From Chagall to Rauschenberg, 7 Artists Who Designed Costumes
At least since the times of Leonardo da Vinci, artists have tried their hands at designing costumes. The Renaissance master likely intended for his to be used for masquerades or other court festivities. But a number of artists throughout history have developed fruitful relationships with dance companies and choreographers, putting their creative vision in motion. From Leonor Fini’s surreal and scandalous going-out attire to Robert Rauschenberg’s delicate, pointillist leotards, here are seven artists who made their work wearable.
Merce Cunningham Company photographed performing in 1975, the back drop painting is by Robert Rauschenberg. Photo by Jack Mitchell, via Getty Images.
Rauschenberg and choreographer Merce Cunningham developed a long-lasting partnership, working together on 24 dances in total. One of these, titled Summerspace (1958), featured rainbow-hued pointillist backdrops and leotards—a far cry from the American artist’s typical Neo-Dadaist works. Another significant collaboration performed in 1964, Antic Meet, featured a four-armed sweater worn by Cunningham himself, which required the dancer to switch armholes throughout the performance. “Over time with Rauschenberg, there’re certain motifs that recur,” Walker Art Center curator Darsie Alexander explained to ARTnews. “You can see some of his imagery migrate from painting and sculpture into Cunningham’s realm.”
Choreographer and “punk ballerina” Karole Armitage fused the worlds of art, dance, fashion, and music in 1988 with a performance titled Go Go Ballerina on New York's Lower East Side. Jimi Hendrix and Public Enemy were featured on the soundtrack, neo-expressionist painter David Salle dressed the dancers, and Koons crafted the set pieces. A year later, Koons himself tackled a costume for another Armitage production, this one titled Contempt. The resulting blow-up pig suit, the dancer’s legs poking through its porky belly, offers a prime example of the artist’s long-standing interest in inflatables.
Chagall’s later costumes, for Stravinsky's ballet The Firebird and Mozart’s opera The Magic Flute, incorporate delicate embroidery and decadent fabrics. But these early designs, for a 1942 performance by the American Ballet Theatre, have more in common with his canvases. Each outfit is hand-painted, incorporating themes from Russian folklore alongside traditional Mexican styles. It’s a combination particularly suited to the subject matter: The ballet, Aleko, is based on a poem by Russian writer Alexander Pushkin and premiered in Mexico City.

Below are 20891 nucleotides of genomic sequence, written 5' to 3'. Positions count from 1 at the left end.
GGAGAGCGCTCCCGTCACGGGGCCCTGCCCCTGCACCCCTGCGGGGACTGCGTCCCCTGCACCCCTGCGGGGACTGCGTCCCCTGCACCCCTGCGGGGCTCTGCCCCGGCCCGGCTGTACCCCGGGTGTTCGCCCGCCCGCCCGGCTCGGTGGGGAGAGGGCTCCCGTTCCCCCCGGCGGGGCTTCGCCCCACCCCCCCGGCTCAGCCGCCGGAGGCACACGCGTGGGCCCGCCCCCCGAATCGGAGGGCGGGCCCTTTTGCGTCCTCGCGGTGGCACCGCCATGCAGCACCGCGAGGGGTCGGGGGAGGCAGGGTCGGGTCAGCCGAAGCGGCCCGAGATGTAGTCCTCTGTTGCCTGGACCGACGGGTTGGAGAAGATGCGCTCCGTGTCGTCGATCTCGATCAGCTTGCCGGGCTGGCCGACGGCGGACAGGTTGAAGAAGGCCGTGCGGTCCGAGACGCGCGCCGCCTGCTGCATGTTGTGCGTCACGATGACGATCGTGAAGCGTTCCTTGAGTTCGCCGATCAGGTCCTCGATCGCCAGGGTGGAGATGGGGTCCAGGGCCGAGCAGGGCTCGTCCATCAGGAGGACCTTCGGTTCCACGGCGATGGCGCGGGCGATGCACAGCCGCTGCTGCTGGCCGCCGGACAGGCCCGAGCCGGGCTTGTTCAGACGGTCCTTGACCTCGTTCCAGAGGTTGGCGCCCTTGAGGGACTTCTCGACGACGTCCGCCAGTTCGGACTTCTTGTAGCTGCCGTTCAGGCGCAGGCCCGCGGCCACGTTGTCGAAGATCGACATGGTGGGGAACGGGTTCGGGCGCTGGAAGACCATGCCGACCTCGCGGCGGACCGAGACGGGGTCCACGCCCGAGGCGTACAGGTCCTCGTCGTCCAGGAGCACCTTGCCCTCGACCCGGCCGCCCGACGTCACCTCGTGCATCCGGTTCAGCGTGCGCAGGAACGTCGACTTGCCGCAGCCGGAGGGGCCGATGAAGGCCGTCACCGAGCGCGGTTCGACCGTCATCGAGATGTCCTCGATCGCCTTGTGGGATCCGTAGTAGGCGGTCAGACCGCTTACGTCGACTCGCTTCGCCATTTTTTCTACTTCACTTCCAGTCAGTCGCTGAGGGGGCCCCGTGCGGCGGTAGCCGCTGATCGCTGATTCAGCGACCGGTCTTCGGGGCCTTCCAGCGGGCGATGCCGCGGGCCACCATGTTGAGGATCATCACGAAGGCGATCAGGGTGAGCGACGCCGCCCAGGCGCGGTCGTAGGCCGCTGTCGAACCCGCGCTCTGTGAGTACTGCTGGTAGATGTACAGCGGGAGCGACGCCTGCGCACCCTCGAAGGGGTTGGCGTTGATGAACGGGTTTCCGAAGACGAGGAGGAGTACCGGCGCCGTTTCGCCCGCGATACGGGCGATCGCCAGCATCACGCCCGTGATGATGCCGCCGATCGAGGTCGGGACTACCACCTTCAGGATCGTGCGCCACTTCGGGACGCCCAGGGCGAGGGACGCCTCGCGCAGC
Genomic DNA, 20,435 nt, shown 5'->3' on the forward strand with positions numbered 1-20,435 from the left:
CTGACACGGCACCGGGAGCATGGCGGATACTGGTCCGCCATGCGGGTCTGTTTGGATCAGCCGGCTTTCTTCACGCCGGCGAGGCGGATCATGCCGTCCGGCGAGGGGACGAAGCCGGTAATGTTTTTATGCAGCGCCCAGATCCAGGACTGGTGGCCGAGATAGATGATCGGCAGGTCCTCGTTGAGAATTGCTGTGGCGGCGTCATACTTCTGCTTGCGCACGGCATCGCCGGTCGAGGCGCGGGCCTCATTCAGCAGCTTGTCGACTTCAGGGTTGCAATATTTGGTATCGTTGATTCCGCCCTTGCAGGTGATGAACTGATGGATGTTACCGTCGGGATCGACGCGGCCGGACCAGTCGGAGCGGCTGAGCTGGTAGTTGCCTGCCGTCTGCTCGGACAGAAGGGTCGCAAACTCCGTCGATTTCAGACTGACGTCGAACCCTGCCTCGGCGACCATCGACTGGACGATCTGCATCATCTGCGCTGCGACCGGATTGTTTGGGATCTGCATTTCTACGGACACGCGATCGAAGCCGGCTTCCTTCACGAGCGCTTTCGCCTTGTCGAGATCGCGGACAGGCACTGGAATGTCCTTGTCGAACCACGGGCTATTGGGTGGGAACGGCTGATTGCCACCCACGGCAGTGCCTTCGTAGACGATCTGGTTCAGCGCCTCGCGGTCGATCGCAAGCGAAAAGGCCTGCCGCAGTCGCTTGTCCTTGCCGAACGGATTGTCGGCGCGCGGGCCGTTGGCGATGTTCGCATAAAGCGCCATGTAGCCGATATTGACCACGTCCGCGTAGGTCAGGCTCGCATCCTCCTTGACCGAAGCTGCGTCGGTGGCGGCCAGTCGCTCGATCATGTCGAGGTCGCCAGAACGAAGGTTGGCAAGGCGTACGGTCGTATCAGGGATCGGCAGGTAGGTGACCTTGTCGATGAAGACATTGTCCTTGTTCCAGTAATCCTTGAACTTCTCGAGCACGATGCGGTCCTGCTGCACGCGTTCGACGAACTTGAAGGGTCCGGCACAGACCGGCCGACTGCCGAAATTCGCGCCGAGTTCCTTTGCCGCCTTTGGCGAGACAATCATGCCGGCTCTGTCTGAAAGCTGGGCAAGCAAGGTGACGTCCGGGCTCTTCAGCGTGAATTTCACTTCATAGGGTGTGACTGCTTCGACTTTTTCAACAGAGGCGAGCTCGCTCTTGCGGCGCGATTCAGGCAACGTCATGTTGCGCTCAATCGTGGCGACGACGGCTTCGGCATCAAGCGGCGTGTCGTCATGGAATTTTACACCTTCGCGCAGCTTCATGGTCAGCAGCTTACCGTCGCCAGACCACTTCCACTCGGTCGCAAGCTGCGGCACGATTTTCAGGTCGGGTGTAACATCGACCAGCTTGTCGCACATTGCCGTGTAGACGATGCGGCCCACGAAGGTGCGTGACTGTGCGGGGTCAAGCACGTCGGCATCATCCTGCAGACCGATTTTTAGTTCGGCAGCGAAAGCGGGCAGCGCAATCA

Costumes by Isamu Noguchi. Orpheus Photo by Paul Kolnik. Courtesy of the New York City Ballet.
Noguchi, with his polished, pared-down sculptural forms, was well-suited to creating set designs for modern dance. He worked frequently with a host of influential American choreographers, including Martha Graham, Merce Cunningham, and George Balanchine. Balanchine in particular, as one of the founders of the New York City Ballet, commissioned Noguchi to create the sets and costumes for the dance company’s inaugural 1948 performance of Orpheus. “There is joy in seeing sculpture come to life on the stage in its own world of timeless time,” Noguchi once remarked of his theater collaborations.
Sonia Delaunay, Two costume designs for the ballet Cleopatra, 1918. © Pracusa 2017633. Courtesy of Museo Thyssen.
Russian art critic Serge Diaghilev founded the Ballets Russes in 1909, weaving together the talents of major contemporary artists (including Pablo Picasso and Henri Matisse) and composers (such as Igor Stravinsky and Erik Satie) for his innovative productions. In 1917, Diaghilev asked Delaunay—an abstract painter whose works feature whorls of colorful, geometric forms—to make the costumes for his revival of Cléopâtre. The exposure helped to launch her design career, which resulted in a series of popular textiles and costumes for opera, film, and ballet.
The original Triadic Ballet, which premiered in 1922, was an avant-garde production that fused the spheres of dance, music, theater, art, and architecture into a mesmerizing whole. Formally trained as a painter and sculptor, Schlemmer embodied the multidisciplinary spirit of the Bauhaus by crafting the costumes and choreography himself. Although that occasionally led to mishaps—the first costumes he made fell apart during an early performance—the work was met with wide acclaim during its 10-year run. Specifics of the choreography and score have been lost to time, although photographs and sketches of the costumes still exist; this 1970 arrangement for video attempted to recreate the original production with sculptural costumes and mechanical choreography.
Estate of Leonor Fini, courtesy of Weinstein Gallery.
Estate of Leonor Fini, courtesy of Weinstein Gallery.
Fantastical, otherworldly women populate the vibrantly hued paintings of Argentine Surrealist Fini. And the costumes she donned in real life often transformed her into a similarly fantastical character. (“I have always loved, and lived, my own theatre,” she once said.) She was known to dye her hair—in shades of blue, red, orange, or gold—and would arrive at events wearing nothing but a cape of white feathers paired with matching white boots. Following World War II, Fini attended a grand total of 16 costume balls over seven years; her spectacular outfits ended up in magazines each time. As her reputation spread, she began receiving costume and set design commissions for ballets, plays, operas—even films, including Federico Fellini's 8½ (1963) and Renato Castellani's Romeo and Juliet (1954).